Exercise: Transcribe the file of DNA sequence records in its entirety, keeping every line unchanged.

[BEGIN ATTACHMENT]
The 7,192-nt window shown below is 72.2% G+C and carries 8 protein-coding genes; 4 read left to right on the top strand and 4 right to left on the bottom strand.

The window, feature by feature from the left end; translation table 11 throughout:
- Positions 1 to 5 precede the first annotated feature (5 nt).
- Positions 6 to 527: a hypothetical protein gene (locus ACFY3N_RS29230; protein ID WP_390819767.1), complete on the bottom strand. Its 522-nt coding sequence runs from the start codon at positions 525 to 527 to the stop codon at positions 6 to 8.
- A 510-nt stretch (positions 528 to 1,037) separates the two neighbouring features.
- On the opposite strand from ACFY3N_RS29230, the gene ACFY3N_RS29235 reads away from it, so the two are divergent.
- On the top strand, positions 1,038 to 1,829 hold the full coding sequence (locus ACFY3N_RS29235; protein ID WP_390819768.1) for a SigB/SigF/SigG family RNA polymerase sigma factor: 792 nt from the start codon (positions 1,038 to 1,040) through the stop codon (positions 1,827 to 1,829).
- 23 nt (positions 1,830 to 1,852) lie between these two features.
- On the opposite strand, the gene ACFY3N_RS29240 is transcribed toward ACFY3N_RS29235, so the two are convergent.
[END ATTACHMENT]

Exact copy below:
The 7,192-nt window shown below is 72.2% G+C and carries 8 protein-coding genes; 4 read left to right on the top strand and 4 right to left on the bottom strand.

The window, feature by feature from the left end; translation table 11 throughout:
- Positions 1 to 5 precede the first annotated feature (5 nt).
- Positions 6 to 527: a hypothetical protein gene (locus ACFY3N_RS29230; protein ID WP_390819767.1), complete on the bottom strand. Its 522-nt coding sequence runs from the start codon at positions 525 to 527 to the stop codon at positions 6 to 8.
- A 510-nt stretch (positions 528 to 1,037) separates the two neighbouring features.
- On the opposite strand from ACFY3N_RS29230, the gene ACFY3N_RS29235 reads away from it, so the two are divergent.
- On the top strand, positions 1,038 to 1,829 hold the full coding sequence (locus ACFY3N_RS29235; protein ID WP_390819768.1) for a SigB/SigF/SigG family RNA polymerase sigma factor: 792 nt from the start codon (positions 1,038 to 1,040) through the stop codon (positions 1,827 to 1,829).
- 23 nt (positions 1,830 to 1,852) lie between these two features.
- On the opposite strand, the gene ACFY3N_RS29240 is transcribed toward ACFY3N_RS29235, so the two are convergent.